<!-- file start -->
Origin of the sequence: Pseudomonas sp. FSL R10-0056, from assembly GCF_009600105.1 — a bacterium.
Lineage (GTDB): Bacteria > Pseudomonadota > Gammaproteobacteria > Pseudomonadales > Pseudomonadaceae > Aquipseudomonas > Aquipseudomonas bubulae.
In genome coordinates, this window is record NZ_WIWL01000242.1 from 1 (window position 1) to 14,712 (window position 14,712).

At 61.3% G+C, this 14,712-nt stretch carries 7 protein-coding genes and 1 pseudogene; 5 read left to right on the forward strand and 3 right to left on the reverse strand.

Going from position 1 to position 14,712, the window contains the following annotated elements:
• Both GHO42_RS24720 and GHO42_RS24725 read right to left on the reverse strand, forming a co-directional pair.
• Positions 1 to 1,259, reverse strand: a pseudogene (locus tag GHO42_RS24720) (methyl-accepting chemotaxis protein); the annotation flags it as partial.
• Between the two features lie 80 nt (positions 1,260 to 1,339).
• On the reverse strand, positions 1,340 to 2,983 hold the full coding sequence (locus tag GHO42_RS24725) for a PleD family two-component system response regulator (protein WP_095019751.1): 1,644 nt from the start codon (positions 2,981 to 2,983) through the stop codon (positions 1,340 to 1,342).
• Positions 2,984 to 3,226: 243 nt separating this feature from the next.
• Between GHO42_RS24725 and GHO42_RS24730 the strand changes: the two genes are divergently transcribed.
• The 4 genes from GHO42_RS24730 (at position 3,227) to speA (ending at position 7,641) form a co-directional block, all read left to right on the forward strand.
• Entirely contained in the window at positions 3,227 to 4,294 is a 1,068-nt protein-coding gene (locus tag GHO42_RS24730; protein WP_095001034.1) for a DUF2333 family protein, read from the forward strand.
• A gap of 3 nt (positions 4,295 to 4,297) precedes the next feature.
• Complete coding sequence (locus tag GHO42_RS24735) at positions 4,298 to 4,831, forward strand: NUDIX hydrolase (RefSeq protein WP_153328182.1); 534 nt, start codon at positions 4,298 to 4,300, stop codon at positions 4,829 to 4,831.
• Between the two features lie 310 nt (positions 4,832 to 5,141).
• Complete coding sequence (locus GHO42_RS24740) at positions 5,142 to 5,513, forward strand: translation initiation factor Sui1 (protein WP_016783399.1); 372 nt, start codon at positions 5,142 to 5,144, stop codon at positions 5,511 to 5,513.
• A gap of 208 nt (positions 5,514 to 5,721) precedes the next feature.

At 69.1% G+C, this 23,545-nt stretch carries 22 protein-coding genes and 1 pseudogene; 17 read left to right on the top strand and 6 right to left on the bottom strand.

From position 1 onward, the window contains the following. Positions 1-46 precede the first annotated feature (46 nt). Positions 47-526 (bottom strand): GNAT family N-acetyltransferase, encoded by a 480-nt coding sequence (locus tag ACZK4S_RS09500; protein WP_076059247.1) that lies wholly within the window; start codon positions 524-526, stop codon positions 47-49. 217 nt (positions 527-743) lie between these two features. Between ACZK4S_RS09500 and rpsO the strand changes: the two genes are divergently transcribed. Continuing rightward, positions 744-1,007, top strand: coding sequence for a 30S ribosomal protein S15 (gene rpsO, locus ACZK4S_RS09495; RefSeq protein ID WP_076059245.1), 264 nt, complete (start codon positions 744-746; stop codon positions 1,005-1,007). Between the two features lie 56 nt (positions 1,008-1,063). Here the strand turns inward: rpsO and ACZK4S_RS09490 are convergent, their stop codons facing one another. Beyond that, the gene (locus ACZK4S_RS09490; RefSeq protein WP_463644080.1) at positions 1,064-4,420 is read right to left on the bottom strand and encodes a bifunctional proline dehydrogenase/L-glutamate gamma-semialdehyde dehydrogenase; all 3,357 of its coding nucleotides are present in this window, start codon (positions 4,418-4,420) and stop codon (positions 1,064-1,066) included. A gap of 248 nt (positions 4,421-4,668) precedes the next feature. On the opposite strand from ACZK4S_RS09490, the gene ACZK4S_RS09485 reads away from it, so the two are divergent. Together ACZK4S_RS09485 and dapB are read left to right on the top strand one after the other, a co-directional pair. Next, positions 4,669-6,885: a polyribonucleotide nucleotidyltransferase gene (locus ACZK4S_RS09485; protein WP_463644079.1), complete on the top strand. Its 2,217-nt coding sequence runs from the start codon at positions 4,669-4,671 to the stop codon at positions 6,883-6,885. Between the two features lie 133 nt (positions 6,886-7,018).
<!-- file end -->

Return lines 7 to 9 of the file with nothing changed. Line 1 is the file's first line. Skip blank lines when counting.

• Positions 1 to 1,259, reverse strand: a pseudogene (locus tag GHO42_RS24720) (methyl-accepting chemotaxis protein); the annotation flags it as partial.
• Between the two features lie 80 nt (positions 1,260 to 1,339).
• On the reverse strand, positions 1,340 to 2,983 hold the full coding sequence (locus tag GHO42_RS24725) for a PleD family two-component system response regulator (protein WP_095019751.1): 1,644 nt from the start codon (positions 2,981 to 2,983) through the stop codon (positions 1,340 to 1,342).